Captain America // I Promised You A Date
—- I had to have the courage to risk living —-My Channel: NewMoonInTheSummers
”One thing people were learning from that war: not to waste any time.”
The Dinner | Steve & Peggy
This was not supposed to be unnerving as it was. She had briefly met Mrs. Rogers before. The woman seemed to be one who was an open book. A few moments of examining Steve’s mother would show you how agreeable she was. Peggy sighed, entering Steve’s walk up, heels clicking in the stairwell. Another gulp of air. Her fingers clawed around the railing, pausing while she stood in front of the familiar marked doorway. Perhaps dressing this way came off as stiff. Her eyes wandered down, examining herself in a new and critical light. She wore black heels and a matching black crepe dress, short sleeves barely covering her shoulders. Dear God, I look like I’m going to a funeral. Why can’t I be more relaxed? The only hope she saw was the pie carrier tucked under her right arm, light ribbon tied around the crafty basket case.
She silently said a thank you to her friend for reminding her that one always brought something when visiting. The recipe was neatly resting in her mother’s recipe box. The little index card was in unfamiliar hand. It was most likely her grandmother’s. Peggy’s nervous and jumpy nature now was nothing compared to earlier while she stared at the lined up ingredients on the countertop. The pent up energy was so strong that she disobeyed the recipe. Banana pudding from scratch, it would be. By the time the pie and tin was slowly slid into the case, Peggy felt a smile spread and a relaxation of her muscles.
With an apprehensive chuckle, the brunette could make out the din behind the door. There was shuffling, plates clattering, and hushed orders. “I guess I’m early.” Her wristwatch revealed the opposite and a frown formed. She gave the Rogers a few more minutes, waiting until there was nothing but silence. Shoulders squared, Peggy’s finger gingerly pressed at the doorbell. If she could flounder her way through JROTC and M.U.N, this should be nothing. Should be. Her arm cradled the pie tighter, fingers tapping a small rhythm against her thigh. Her mind comfortingly tried to remind her that this was a small surprise for Steve’s mother, not a moment to highlight her own qualities but it failed in the end. Even that damned song Breathe was doing no good. Peggy wavered, uncertain if she should ring again. With all the commotion in the flat it was possible they did not even hear that she was there. Finger sliding from her thigh to hover in the air, she withdrew it at the jiggle of the doorknob.
The Nearness of You
There were times when staying with her grandparents left her in awe. The parents of her mother, that is. Their story was recounted many times through her life but it always felt like the first time. They were a constant presence in her life if not by person then by telephone. She enjoyed the brief stays her family could afford once or twice a year to the small brick house in West Sussex. The aura of the room was nostalgia. Peggy felt special stepping into the house with its unchanging furniture and fine floral wallpaper.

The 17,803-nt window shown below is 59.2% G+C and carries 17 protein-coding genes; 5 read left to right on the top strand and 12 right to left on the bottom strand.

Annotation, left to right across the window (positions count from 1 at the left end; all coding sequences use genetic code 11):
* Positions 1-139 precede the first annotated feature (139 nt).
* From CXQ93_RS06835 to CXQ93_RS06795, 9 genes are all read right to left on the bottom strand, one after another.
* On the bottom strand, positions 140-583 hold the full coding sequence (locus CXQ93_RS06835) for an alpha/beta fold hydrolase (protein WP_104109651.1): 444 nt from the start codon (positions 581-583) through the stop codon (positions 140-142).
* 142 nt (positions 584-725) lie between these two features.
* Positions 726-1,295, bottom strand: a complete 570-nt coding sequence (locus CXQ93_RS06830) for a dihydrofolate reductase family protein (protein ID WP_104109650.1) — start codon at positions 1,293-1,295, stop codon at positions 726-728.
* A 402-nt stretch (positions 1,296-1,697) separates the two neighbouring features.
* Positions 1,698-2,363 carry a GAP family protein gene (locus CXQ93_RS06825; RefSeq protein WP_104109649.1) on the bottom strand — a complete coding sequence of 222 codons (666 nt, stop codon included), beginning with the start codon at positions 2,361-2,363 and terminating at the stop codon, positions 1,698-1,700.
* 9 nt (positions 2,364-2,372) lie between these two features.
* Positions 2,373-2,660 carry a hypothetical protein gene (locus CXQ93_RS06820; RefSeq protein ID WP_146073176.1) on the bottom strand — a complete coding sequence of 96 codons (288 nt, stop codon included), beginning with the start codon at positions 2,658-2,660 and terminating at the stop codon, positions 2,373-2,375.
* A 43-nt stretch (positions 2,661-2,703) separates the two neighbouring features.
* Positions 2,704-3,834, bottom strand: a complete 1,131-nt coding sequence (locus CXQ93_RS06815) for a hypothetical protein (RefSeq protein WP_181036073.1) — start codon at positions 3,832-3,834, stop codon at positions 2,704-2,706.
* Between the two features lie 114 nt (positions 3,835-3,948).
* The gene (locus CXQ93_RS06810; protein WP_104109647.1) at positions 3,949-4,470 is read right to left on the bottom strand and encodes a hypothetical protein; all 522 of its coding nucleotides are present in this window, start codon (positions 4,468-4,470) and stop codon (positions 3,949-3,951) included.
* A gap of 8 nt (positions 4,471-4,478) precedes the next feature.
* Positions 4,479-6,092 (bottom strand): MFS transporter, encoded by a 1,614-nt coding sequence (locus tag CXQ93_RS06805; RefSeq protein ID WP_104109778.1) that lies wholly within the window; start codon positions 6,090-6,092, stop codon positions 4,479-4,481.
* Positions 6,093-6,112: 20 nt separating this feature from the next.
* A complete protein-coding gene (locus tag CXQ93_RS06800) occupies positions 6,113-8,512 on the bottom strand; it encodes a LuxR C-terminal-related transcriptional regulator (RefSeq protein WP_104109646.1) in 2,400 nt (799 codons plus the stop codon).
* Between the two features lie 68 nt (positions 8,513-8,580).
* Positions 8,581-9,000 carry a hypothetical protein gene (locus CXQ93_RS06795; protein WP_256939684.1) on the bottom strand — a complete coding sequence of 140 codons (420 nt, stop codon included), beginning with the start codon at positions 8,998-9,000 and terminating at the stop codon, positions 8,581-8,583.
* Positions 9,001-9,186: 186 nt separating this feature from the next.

The gramophone she treasured played the smooth harmonies of the Boswell Sisters nearly every visit. The nights were serene in the dim light, as she lay sprawled over the round rug in front of the old radio. This night, her grandparents were in the kitchen, lathering each used dish with soap. Grandma Marguerite was humming with perfect pitch as her grandfather swayed slowly, a youthful chuckle escaping. By now, Peggy had crawled to lean against the bottom half of the loveseat, watching the couple through the kitchen doorway.
It felt like a film. She could not hear their words, only see their lips move. The plates were neglected as her Grandpa Jon stopped the water flow from the sink and wrapped his hand around his wife, dishtowel still between his fingers. As their trio eased into the next line, Grandma moved in closer, arms cradling him to close the gap. It started as a drawn out shuffle. Their feet made soft pats against the wooden floor while Grandma’s teal blue dress moved back and forth.
These motions were recognisable. They swayed, Grandpa pressing them cheek to cheek. This was the box step in its slowest and most off-beat form. She could recall the times she had seen it. Fingers laced tight, they both closed their eyes, focused in one spot. There were a few kisses, laughs and whispers until silence had replaced the deep singing.
Water was splashing over the porcelain and cabinets opened only shortly to be closed again. Peggy slinked back to her comfortable part of the rug, eyelids fluttering, and nose inhaling Grandma’s sweet perfume. Someone had placed another record. The small noise of the needle being dropped made it known. It was another slow song. Her grandparents were sunny again.